PA environmental dept. fronts for frackers By Betsey Piette Philadelphia For years, Pennsylvania families living near natural gas drilling activity have relied on the state’s Department of Environmental Protection to determine if hydraulic fracturing, or fracking, was impacting their well water. Little did they know that the DEP was systematically withholding information on potential contamination by issuing incomplete test results. This practice, dating back to 1991, was confirmed by the testimony of DEP employees Tara Upadhyay and John Carson in connection with a lawsuit brought by eight Washington County homeowners against Range Resources and 12 of its subcontractors. John Smith, an attorney representing the plaintiffs, described the DEP’s water contamination findings as “based on a system designed not to identify contamination.” (Pittsburgh Post-Gazette, Nov. 2) Under oath, Upadhyay, a DEP Bureau of Laboratories technical director, stated that the DEP’s lab identified volatile organic compounds, known components of fracking fluid, in one plaintiff’s water well. Exposure to these compounds has been linked to serious sinus, skin, neurological, liver and kidney problems. Yet the agency’s letter to the plaintiff dismissed these findings as laboratory error, claiming his water was not contaminated by drilling activity 3,000 feet from his home. While water may be tested for 24 metals related to gas drilling under state guidelines, reports given to homeowners routinely identify only eight of them: bar-
ium, calcium, iron, magnesium, manganese, potassium, sodium and strontium. Depositions from the DEP whistle-blowers alleged that the presence of other heavy metals, including boron, chromium, cobalt, lithium and titanium, are tested for but deliberately not reported, even when levels violate safe drinking water standards. Testing results for the volatile organic compounds acetone, chloroform and t-butyl alcohol are also not reported. These compounds, as well as several of the omitted metals, are known fracking-related contaminants and carcinogens. The tainted DEP reports have often been used to dismiss claims of Pennsylvanians who suspect their water and their family’s health are at risk from drilling. Complaints about water contamination in legal cases in Washington County, the Woodlands area of Butler County near Pittsburgh and Dimock in Susquehanna County were all dismissed because of DEP’s reports. This limited reporting clearly serves the Marcellus Shale natural gas industry’s claim that fracking is “perfectly safe.”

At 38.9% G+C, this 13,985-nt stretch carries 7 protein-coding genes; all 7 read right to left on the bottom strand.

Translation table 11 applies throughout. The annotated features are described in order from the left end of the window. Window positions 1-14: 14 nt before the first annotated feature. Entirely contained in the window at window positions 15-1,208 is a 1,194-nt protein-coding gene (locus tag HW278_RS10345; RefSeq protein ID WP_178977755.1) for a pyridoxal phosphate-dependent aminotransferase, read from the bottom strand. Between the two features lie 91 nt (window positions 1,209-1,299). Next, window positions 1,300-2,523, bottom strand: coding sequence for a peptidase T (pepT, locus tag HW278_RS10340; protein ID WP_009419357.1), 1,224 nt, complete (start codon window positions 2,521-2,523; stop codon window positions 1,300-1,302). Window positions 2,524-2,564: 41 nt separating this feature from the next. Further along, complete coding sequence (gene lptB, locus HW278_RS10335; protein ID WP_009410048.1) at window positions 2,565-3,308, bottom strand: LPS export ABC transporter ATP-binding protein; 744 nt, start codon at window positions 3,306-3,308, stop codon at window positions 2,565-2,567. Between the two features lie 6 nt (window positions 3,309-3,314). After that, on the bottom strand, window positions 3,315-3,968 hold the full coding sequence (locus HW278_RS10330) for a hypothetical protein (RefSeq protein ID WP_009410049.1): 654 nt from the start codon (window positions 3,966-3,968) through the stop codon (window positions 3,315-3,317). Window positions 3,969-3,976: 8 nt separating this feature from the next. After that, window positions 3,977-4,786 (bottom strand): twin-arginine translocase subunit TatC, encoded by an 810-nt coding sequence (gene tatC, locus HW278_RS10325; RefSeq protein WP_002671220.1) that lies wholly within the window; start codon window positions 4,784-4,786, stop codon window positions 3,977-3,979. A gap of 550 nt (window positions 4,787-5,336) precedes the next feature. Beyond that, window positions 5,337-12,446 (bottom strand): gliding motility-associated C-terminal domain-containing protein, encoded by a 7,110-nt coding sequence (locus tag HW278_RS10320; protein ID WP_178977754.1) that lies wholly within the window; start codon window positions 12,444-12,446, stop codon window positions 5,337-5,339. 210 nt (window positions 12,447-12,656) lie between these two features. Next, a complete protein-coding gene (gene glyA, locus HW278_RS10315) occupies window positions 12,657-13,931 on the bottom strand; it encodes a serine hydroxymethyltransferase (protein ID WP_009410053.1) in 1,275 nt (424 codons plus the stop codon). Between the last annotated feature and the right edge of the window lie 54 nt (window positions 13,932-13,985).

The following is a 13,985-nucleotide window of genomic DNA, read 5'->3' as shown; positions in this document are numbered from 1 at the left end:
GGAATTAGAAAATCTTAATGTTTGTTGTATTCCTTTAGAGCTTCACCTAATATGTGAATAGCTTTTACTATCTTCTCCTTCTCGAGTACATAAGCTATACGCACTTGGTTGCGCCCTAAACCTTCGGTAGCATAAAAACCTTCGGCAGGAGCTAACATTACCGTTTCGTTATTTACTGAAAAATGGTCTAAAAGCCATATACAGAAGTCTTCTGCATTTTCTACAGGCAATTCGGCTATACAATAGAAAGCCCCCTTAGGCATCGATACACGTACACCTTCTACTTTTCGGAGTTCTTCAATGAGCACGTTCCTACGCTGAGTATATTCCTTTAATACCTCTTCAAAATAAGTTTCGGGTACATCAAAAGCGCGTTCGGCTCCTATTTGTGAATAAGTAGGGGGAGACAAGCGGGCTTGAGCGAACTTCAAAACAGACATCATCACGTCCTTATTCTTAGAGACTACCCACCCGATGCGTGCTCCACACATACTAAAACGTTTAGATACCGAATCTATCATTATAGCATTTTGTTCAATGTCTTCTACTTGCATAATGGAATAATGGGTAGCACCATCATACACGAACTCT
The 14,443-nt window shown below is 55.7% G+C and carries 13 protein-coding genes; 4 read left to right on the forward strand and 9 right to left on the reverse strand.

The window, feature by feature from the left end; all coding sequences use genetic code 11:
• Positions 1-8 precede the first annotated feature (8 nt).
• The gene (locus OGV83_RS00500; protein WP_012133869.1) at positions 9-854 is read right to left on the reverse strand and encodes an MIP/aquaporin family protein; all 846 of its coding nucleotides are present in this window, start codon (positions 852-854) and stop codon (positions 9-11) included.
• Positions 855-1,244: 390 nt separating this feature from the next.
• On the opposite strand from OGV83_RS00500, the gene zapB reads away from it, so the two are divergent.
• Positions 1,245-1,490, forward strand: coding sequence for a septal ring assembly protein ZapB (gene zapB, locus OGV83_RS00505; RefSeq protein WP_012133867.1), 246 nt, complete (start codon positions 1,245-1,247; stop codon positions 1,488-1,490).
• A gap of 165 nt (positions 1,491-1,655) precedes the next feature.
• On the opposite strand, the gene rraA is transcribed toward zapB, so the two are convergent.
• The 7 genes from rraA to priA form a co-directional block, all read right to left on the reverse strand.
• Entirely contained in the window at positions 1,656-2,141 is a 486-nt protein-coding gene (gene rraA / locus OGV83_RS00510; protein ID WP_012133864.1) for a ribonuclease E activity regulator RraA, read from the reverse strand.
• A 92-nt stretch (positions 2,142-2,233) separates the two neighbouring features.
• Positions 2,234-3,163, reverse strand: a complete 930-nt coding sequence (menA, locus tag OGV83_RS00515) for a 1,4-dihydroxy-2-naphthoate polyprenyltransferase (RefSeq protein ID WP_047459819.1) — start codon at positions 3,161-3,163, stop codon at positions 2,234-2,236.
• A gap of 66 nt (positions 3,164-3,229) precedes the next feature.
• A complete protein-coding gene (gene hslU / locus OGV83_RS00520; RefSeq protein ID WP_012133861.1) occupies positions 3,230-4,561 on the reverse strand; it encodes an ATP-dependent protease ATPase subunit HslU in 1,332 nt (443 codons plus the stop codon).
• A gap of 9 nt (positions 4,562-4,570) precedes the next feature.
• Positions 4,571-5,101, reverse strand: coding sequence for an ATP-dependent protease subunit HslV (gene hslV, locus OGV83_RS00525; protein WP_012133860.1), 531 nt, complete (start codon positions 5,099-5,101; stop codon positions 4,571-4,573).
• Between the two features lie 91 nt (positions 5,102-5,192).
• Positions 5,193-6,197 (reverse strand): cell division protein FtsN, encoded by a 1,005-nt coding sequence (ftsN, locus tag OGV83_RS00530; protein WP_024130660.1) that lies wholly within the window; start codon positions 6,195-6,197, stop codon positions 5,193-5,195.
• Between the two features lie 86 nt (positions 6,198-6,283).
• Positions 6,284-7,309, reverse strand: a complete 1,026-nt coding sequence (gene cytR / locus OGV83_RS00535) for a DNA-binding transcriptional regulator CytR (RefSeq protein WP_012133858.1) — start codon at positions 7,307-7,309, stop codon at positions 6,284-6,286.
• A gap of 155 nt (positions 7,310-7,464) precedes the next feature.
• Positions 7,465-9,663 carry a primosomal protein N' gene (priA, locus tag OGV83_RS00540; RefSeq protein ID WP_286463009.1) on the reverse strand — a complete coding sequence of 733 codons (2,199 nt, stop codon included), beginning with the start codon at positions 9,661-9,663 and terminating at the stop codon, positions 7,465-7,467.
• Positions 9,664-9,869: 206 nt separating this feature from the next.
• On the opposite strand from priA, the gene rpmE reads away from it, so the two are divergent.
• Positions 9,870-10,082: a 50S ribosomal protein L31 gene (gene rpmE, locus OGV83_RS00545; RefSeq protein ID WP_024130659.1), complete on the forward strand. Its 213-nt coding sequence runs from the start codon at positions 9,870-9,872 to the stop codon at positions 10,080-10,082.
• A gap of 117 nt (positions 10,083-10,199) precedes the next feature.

Adding insult to injury, DEP spokesman Kevin Sunday said, “That the lab is capable of doing additional analysis for a particular investigation doesn’t mean that our analysis was inadequate or incomplete.” (Associated Press, Nov. 2) Sunday also threatened that “the DEP may not be able to invoke the presumption of liability to hold drillers [responsible]” if people don’t allow the gas companies to do pre-drill sampling. This sampling supposedly determines if contamination existed before drilling. (Shalereporter. com Nov. 3) In his deposition, Carson, a DEP water quality specialist, stated that a special lab code, “942 Suite,” is used for Marcellus Shale water contamination complaints. Upadhyay confirmed that this code means “don’t test for or report on certain chemicals” found in fracking fluid, limiting the information going back to DEP field offices and to property owners. Suite codes 942 and 946 are also used by the DEP to omit or hide testing for drilling-related compounds. Pennsylvania DEP Director Michael Krancer has publicly stated that “at the
end of the day, my job is to get gas done.” Krancer was appointed by the current and openly pro-drilling governor, Tom Corbett. He directed DEP investigators to not issue violation notices to shale gas drillers, even when an active leak or major violation is ongoing, without first getting approval from the state’s capital in Harrisburg. A storm of protest forced the reversal of this policy. Despite DEP claims that the omitted chemicals were not linked to fracking, a 2009 study clearly connects them to the practice. In samplings of water at 19 locations before and after fracking, the study found several of the metals in the post-fracking flowback water. The study, “Sampling and Analysis of Water Streams Associated with the Development of Marcellus Shale Gas,” was prepared for the industry-funded Marcellus Shale Coalition. (Shalereporter.com, Nov. 3) State Rep. Jesse White called for state and federal government investigations of the DEP for alleged misconduct and fraud, calling the situation “beyond outrageous.” (Pittsburgh Post-Gazette, Nov. 2)